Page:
If you schedule a meeting, Zoom now assigns a password by default that is required in addition to the meeting code. To password protect a meeting, you have to hit the Schedule button. You can’t add a password if you just hit the New Meeting button.

Theoretically, you can distribute the password separately for additional security – send the meeting link by email, send the password by text, say. As a practical matter, though, people attending the meeting need both the link and the password, so if someone posts the link on Facebook, it’s not hard to include the password. The password does prevent people from joining a meeting by using brute force to guess the code, which, sigh, some people try to do.

You may also want to use the Security settings during a meeting to turn off screen sharing for anyone but the host. That’s how trolls have been showing porn during meetings.

Students are special

Bored kids at home attending online classes. What could go wrong?

Zoom raids on classrooms can be requested by pranksters in a class who post the Zoom link and password online and let others do the disruption.

Students conspire to disrupt online Zoom classes

Sample chat sessions from PC Magazine:

“Can anybody troll my science class at 9 15,” wrote one user in the chat on Monday, which was accompanied by several other requests on the same day. 

“I have a class in 30 minutes that I’ll send a link for.”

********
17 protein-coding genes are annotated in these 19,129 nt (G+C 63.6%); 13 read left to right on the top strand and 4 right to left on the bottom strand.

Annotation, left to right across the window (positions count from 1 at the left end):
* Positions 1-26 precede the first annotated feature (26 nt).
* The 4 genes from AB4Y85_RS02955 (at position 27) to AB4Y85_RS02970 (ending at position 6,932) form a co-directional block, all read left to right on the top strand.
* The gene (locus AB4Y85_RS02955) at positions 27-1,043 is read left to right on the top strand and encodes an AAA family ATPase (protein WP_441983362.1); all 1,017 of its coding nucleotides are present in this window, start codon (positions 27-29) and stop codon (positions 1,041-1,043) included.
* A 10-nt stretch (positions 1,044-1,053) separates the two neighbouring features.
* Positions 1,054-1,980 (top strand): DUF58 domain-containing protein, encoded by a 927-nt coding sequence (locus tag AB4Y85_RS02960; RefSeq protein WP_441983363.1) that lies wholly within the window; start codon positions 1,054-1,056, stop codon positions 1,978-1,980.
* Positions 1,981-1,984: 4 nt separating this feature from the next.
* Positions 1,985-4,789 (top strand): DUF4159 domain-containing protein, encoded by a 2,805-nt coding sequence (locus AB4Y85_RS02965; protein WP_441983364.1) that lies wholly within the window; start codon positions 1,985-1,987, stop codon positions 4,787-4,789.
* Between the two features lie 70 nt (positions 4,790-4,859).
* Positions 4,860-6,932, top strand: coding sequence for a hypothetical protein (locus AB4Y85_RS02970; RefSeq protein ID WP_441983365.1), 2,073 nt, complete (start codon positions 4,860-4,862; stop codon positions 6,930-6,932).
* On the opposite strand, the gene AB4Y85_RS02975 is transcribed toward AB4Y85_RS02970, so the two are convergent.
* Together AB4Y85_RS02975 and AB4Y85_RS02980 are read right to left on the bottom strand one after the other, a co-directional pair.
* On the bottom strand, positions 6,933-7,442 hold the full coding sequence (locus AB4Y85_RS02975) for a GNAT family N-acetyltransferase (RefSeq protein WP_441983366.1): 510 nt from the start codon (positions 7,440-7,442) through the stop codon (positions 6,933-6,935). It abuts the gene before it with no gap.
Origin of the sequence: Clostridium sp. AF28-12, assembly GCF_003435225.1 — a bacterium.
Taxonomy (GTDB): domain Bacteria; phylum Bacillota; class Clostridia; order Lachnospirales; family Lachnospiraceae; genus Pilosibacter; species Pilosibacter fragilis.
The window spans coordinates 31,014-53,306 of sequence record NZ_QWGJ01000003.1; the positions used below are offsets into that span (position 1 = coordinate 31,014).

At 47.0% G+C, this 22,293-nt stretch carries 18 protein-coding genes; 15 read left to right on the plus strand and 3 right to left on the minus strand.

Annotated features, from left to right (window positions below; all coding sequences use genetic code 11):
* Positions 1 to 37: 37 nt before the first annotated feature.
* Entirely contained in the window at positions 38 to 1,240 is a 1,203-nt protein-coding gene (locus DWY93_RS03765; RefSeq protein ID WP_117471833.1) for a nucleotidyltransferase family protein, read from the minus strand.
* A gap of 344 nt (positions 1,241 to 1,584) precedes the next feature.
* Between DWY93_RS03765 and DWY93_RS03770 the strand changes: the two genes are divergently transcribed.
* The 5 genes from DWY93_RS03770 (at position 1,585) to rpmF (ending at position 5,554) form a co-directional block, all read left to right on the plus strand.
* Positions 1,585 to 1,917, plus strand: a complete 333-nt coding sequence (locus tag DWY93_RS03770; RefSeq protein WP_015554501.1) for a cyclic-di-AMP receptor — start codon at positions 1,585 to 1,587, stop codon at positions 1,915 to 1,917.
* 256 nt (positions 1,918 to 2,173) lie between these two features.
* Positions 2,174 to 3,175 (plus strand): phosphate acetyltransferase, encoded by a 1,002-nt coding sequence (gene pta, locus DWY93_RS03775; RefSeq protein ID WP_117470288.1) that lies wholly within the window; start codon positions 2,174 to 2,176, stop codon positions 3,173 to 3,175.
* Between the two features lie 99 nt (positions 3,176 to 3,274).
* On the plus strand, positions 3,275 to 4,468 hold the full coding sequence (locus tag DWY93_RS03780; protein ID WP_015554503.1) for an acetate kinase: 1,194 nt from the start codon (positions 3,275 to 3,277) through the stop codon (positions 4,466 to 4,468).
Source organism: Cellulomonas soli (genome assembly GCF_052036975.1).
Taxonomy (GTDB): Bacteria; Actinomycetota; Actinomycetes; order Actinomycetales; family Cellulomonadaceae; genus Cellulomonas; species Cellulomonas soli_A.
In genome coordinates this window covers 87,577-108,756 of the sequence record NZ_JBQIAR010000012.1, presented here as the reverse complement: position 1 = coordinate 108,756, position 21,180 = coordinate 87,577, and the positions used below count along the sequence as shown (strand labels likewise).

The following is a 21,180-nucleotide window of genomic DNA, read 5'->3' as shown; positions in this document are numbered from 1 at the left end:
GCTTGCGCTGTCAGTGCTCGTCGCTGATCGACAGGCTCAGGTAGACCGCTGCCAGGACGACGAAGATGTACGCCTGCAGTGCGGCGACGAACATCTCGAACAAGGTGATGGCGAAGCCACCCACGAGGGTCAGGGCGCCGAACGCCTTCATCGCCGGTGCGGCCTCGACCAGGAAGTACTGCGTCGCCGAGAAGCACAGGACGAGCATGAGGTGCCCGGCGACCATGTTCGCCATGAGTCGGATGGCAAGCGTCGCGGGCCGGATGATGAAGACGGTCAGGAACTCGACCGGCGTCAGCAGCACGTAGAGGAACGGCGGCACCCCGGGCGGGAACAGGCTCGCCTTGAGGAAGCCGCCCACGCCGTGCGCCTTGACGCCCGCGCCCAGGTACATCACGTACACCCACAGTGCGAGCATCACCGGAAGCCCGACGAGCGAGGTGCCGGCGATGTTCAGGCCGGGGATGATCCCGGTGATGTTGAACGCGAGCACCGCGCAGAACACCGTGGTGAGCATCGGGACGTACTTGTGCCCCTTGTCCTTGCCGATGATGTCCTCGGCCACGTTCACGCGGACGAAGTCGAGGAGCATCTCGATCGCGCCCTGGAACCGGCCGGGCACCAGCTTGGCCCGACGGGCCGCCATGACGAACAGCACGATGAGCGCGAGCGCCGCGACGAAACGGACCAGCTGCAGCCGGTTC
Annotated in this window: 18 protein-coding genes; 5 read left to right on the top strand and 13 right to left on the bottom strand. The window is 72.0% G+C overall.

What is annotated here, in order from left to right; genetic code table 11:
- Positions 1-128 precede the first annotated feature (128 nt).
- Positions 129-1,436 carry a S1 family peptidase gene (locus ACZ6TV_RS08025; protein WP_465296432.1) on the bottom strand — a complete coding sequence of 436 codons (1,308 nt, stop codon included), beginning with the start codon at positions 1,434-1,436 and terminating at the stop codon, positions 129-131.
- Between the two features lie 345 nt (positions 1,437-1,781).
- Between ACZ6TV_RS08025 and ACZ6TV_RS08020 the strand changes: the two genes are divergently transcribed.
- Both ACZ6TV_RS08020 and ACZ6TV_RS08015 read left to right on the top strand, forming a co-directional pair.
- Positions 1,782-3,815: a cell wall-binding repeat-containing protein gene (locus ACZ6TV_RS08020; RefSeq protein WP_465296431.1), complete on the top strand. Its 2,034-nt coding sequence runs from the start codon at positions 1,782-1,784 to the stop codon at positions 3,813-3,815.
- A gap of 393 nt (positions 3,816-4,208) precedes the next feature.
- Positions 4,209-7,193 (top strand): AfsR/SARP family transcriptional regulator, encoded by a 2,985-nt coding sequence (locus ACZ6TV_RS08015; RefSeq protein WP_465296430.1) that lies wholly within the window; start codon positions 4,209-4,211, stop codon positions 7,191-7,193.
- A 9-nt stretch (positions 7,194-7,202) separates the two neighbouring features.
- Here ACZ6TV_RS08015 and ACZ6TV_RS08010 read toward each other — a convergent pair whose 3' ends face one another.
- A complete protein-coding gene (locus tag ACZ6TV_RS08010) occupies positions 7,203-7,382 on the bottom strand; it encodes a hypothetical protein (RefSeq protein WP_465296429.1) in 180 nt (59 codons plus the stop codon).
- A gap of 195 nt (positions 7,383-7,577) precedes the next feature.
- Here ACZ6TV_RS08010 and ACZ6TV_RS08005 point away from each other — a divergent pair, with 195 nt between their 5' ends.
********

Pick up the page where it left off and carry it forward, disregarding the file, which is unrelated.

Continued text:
“My friend’s gonna give me the code to her hs pre calc class tomorrow morning.”

“So like who trying to raid my AP Bio Zoom meeting 11:30 tomorrow? West Coast.”

What a world.

This isn’t panicky enough. What about Facebook? The Chinese? Encryption?

The Zoom iPhone app sent data to Facebook!

(Zoom included a convenient way to use Facebook credentials to log in to Zoom. Facebook’s inexhaustible thirst for data meant that some info was sent to Facebook – not the meetings, just login details, but still overreaching. Zoom has now turned that off.)

Zoom sent data to China!

(For a short time, to deal with its explosive growth, Zoom routed some data through two servers in China. Zoom has stopped doing that.)

Zoom doesn’t use end-to-end encryption!

(Right. It said it did for a while, but the tech community made it clear that the company was playing fast and loose with a phrase that has a well-understood meaning. Zoom took it back and apologized. Meetings are encrypted as they leave your computer or phone; decrypted on Zoom servers; then encrypted again to send to other meeting participants. Zoom wouldn’t work if it did true end-to-end encryption.)

And on and on the headlines go.

But the US Senate told members not to use Zoom!

The Senate sergeant at arms warned all senators against using Zoom because of security concerns.

I can’t argue with that, so if you’re a US senator and you’re going to discuss classified secrets, don’t use Zoom. Good advice!

What’s that? You’re not a US senator? Well, that advice doesn’t really apply to you, does it? Kind of makes sense to have different security concerns for Elizabeth Warren than for your conversation with the kids.

When you read alarming stories about the US Senate or Google or NASA opting not to use Zoom, bear in mind that they have high bars for security for good reasons. I hold your meetings in high regard but let’s be honest, you’re probably not using them to do rocket science.

If Apple had opened up Facetime so it could be used on laptops and Android phones, we’d probably be using Facetime to stay in touch. But Apple keeps Facetime locked up, allowing Zoom to become our de facto means of staying in touch with each other.

Use Zoom! Be careful but don’t be afraid. Which also happens to be good advice for how to approach life these days. Stay well!

Share This